Mavenir adds Cohere turbocharge to its growing open RAN lineup

The performance-boosting technology developed by Cohere is to be made available as an app on Mavenir's RIC.

Iain Morris, International Editor

February 15, 2023

5 Min Read
Mavenir adds Cohere turbocharge to its growing open RAN lineup

Turbocharge thousands of radios that already dot the land and an operator might not have to invest in expensive new equipment (or at least not invest as much). Well covered in this publication of late, Cohere Technologies claims to have the turbocharging software, and its tests with operators have shown promising results. But it's lacked deals with the radio developers themselves.

Until now, that is. Outreach to an Ericsson, Huawei or Nokia – the dominant trio – is always going to be a long shot, largely because those companies would prefer to sell expensive new radios. But smaller players trying to crack the market were likely to show interest, and Mavenir has emerged as Cohere's first partner from this crowd.

Under their arrangement, Cohere's turbocharging Universal Spectrum Multiplier (USM) will be able to run as a software application on Mavenir's just-launched RAN Intelligent Controller (RIC), a platform hosted either at a central facility (for non-real-time capability) or closer to mobile sites (near-real-time). Mavenir offers both flavors and so, it appears, does Cohere.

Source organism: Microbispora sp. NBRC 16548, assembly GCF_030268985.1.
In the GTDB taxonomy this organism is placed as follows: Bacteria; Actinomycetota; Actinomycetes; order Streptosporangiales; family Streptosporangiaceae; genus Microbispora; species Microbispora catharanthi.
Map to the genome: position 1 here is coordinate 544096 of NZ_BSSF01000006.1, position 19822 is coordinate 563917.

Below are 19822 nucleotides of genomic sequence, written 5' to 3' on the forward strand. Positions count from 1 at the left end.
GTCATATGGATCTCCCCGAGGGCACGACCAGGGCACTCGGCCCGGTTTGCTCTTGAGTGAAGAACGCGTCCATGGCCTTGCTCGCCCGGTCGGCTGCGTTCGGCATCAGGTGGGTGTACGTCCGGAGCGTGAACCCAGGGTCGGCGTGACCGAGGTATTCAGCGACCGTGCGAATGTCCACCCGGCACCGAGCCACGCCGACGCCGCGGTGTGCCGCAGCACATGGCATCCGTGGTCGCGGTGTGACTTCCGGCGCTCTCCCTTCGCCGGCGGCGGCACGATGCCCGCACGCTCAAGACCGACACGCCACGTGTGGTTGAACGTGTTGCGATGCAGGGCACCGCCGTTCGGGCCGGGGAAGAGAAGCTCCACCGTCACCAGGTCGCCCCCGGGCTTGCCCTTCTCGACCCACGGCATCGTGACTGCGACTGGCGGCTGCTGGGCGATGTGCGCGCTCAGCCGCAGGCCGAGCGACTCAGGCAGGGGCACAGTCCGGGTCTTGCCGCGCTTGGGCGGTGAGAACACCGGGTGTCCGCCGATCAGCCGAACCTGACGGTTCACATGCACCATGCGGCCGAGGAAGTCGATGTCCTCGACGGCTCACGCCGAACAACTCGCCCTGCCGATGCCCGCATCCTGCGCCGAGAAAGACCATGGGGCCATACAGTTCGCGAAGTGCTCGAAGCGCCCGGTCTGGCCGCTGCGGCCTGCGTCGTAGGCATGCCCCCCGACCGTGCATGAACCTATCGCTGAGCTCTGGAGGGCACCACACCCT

Figure 1: All the products for a mobile site usually come from one big vendor. (Source: Wang Quanchao/Xinhua/Alamy Live News) All the products for a mobile site usually come from one big vendor.
(Source: Wang Quanchao/Xinhua/Alamy Live News)

This RIC innovation is claimed by the section of the industry that backs open RAN (or O-RAN), a push to bring interoperability into mobile networks. Traditionally, operators have had to buy all the pre-integrated components for a mobile site from one big vendor. With open RAN, a telco could theoretically select one specialist's radio gear and then, using an open fronthaul interface, link this to baseband products from an entirely different supplier. Cohere and Mavenir are both fans.

Does this mean an operator could use Cohere's software on Mavenir's RIC in conjunction with a baseband supplier that is not Mavenir? "It can," is the response from Ronny Haraldsvik, Cohere's senior vice president of business development. "That is what O-RAN is all about." This would mean there is less for Mavenir to do, of course, and increase the number of suppliers in the mix. Some operators will not want to deal with too many, concerned this could drive up complexity and cost.

Answering questions posed by Light Reading, Haraldsvik said Cohere's technology can also be integrated with Mavenir's RAN software, and not just offered as a RIC application, although Mavenir has not announced any plans to do this. "The partnership with Cohere is to further differentiate our open RAN offerings to get to higher spectral efficiency, user performance and power consumption," said Bejoy Pankajakshan, Mavenir's chief technology and strategy officer, via email.